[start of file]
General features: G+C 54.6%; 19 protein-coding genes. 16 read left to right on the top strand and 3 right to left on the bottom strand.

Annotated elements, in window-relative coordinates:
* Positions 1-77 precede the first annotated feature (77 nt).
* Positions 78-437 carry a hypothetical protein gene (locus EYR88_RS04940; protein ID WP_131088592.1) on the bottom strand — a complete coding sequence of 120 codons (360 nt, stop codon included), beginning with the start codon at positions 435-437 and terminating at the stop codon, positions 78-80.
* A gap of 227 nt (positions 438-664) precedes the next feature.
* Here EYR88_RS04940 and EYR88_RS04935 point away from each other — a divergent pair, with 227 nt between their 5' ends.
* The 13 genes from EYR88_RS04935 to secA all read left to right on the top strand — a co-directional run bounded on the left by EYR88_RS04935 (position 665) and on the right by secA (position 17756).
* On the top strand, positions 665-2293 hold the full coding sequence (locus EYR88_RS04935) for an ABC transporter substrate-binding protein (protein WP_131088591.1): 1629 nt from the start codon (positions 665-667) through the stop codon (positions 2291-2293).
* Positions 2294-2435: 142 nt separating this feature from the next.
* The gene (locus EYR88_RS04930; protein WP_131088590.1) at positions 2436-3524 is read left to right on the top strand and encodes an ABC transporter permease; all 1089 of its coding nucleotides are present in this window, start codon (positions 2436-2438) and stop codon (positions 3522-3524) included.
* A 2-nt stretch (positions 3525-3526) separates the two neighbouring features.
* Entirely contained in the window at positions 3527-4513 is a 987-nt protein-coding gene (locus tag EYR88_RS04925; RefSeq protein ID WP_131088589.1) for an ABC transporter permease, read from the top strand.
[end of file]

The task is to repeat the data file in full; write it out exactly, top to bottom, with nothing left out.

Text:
General features: G+C 54.6%; 19 protein-coding genes. 16 read left to right on the top strand and 3 right to left on the bottom strand.

Annotated elements, in window-relative coordinates:
* Positions 1-77 precede the first annotated feature (77 nt).
* Positions 78-437 carry a hypothetical protein gene (locus EYR88_RS04940; protein ID WP_131088592.1) on the bottom strand — a complete coding sequence of 120 codons (360 nt, stop codon included), beginning with the start codon at positions 435-437 and terminating at the stop codon, positions 78-80.
* A gap of 227 nt (positions 438-664) precedes the next feature.
* Here EYR88_RS04940 and EYR88_RS04935 point away from each other — a divergent pair, with 227 nt between their 5' ends.
* The 13 genes from EYR88_RS04935 to secA all read left to right on the top strand — a co-directional run bounded on the left by EYR88_RS04935 (position 665) and on the right by secA (position 17756).
* On the top strand, positions 665-2293 hold the full coding sequence (locus EYR88_RS04935) for an ABC transporter substrate-binding protein (protein WP_131088591.1): 1629 nt from the start codon (positions 665-667) through the stop codon (positions 2291-2293).
* Positions 2294-2435: 142 nt separating this feature from the next.
* The gene (locus EYR88_RS04930; protein WP_131088590.1) at positions 2436-3524 is read left to right on the top strand and encodes an ABC transporter permease; all 1089 of its coding nucleotides are present in this window, start codon (positions 2436-2438) and stop codon (positions 3522-3524) included.
* A 2-nt stretch (positions 3525-3526) separates the two neighbouring features.
* Entirely contained in the window at positions 3527-4513 is a 987-nt protein-coding gene (locus tag EYR88_RS04925; RefSeq protein ID WP_131088589.1) for an ABC transporter permease, read from the top strand.